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All the films directed by Abhishek Kapoor, right from ‘Aryan – Unbreakable’ to ‘Fitoor’ have carried very good music. He collaborated with Anand Raaj Anand (‘Aryan – Unbreakable’) and Shankar-Ehsaan-Loy (‘Rock On!!’) on one film each but he seem to have struck a good rapport with Amit Trivedi as ‘Kedarnath’ is their third collaboration together after ‘Kai Po Che!!’ and ‘Fitoor’. As the film is a romantic drama at the core of it, one expects a wholesome album in the offering.

The album opens with “Namo Namo”, a track which has a devotional touch to it and talks about the glory of Lord Shiva. The song is very soothing and is the kind you would like to listen to on a loop early in the morning. Amitabh Bhattacharya’s lyrics are terrific, to say the least. There is a certain sense of familiarity in the song which comes in, presumably, due to Amit’s voice. Amit does a fairly good job as a vocalist but he gets the pronunciations of a few words wrong. He pronounces ‘dwand’ as dwandhh’ and ‘jataoon’ as ‘jhhataon’.

The film is set in the hills and “Qaafirana” brings in a sense of the atmospheric sound one associates with mountains. Santoor is heard sporadically in the song and that adds to the serene charm of the song. Arijit Singh does a good job behind the mic as always. Nikita Gandhi makes a late entry but her voice and the way the parts she has sung have been composed add a distinctive texture to the track. Two winners in a row!

A celebration number arrives in the form of “Sweetheart”. For some reason, the track sounded similar to the far more boisterous “Butterfly” (‘Jab Harry Met Sejal”). Incidentally, Dev Negi is the man behind both the songs. Keeping comparisons aside, Sweetheart” is a thoroughly enjoyable track that gains considerably from Dev’s spirited rendition and Amitabh Bhattacharya’s fantastic wordplay. After two songs that have a slow pace to them, this one brings a different dimension to the album. The song also has a nice old world charm to it which makes it sound all the more interesting.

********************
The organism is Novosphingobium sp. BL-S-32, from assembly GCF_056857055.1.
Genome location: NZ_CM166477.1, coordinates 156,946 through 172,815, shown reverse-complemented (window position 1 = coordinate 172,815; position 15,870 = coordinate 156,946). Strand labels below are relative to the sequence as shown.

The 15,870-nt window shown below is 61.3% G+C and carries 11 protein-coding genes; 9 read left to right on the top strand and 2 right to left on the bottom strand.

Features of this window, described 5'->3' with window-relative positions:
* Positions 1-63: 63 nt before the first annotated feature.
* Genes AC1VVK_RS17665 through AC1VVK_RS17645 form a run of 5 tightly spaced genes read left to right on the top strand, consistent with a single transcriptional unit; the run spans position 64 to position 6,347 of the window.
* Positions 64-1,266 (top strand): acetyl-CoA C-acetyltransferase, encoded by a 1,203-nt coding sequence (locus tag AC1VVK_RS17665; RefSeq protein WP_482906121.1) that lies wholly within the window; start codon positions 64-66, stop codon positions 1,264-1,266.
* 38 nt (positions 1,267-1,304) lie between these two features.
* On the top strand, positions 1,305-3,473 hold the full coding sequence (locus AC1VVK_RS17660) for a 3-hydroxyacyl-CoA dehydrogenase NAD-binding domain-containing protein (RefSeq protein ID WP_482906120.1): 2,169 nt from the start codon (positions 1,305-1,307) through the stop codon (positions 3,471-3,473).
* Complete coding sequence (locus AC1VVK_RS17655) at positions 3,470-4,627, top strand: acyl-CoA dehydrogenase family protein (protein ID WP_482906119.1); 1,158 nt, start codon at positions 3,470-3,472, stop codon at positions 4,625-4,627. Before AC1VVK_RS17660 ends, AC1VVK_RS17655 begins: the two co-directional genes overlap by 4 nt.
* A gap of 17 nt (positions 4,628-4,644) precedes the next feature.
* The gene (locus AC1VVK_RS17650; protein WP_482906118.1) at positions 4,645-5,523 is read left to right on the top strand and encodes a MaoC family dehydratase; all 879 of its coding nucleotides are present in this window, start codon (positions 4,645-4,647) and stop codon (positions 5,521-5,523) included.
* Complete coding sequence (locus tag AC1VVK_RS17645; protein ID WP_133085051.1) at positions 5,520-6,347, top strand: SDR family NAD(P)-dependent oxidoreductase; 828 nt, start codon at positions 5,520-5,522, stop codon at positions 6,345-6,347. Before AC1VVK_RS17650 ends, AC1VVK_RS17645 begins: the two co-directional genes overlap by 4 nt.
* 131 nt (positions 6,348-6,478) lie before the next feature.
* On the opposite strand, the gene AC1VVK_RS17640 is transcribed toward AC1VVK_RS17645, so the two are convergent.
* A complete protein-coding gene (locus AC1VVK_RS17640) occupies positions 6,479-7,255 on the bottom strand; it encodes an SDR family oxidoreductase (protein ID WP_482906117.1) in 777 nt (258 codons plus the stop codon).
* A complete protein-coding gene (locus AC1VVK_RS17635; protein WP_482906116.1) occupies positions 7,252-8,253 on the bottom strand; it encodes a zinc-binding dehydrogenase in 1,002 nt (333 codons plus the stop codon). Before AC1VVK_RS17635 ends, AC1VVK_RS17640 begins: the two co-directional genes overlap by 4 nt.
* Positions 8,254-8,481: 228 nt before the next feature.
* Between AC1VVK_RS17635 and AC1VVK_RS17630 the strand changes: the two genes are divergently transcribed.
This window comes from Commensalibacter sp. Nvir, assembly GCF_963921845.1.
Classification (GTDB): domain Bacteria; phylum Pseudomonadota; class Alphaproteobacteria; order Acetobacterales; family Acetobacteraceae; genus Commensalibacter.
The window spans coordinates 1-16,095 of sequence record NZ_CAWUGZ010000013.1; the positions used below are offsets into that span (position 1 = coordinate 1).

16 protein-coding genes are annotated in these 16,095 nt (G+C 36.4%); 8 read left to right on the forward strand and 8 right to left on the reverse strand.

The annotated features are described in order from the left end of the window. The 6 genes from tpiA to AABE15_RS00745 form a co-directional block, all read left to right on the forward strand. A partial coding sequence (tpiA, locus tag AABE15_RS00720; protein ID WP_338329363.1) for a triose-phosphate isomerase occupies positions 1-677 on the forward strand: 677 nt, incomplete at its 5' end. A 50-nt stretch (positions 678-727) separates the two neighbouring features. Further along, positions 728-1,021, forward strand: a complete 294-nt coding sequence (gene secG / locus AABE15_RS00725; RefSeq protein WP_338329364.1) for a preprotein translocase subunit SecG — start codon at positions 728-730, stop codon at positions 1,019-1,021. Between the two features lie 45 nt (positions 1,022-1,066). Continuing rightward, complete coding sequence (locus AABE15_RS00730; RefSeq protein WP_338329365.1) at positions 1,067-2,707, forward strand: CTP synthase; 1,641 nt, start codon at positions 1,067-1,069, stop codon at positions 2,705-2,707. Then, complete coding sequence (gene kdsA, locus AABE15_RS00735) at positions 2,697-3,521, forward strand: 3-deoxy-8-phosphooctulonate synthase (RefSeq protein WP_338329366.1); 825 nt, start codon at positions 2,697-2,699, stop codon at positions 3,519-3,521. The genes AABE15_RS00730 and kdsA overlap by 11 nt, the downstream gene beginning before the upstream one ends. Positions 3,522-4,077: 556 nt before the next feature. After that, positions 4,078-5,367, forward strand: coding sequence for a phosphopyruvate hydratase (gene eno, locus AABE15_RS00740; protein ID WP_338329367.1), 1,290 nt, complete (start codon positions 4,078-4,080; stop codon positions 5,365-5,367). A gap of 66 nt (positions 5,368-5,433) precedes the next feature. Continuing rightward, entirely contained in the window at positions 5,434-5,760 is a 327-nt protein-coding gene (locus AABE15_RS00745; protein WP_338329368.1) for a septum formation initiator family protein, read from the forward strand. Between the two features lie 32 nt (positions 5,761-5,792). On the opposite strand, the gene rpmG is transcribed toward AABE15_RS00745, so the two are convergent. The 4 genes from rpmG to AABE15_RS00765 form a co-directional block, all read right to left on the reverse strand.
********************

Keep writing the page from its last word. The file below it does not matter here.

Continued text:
“Jaan ‘Nisaar” is in the same mould as “Qaafirana” but it has a much more sombre feel to it. The song, perhaps, makes an appearance in the film when the lead pair is going through a tough time in their relationship owing to parental opposition and other reasons. The song might take some time to grow upon you because of the languid pace at which it moves forward. There are two versions of the song. Though Asees Kaur gives a good account of herself in the version she sings, the male version sung by Arijit makes a more lasting impression.

Abhishek Kapoor continues to demonstrate the fact that he has a good ear for music. Though not every song in the album is of chartbuster variety, quality-wise there is not much to complain about here.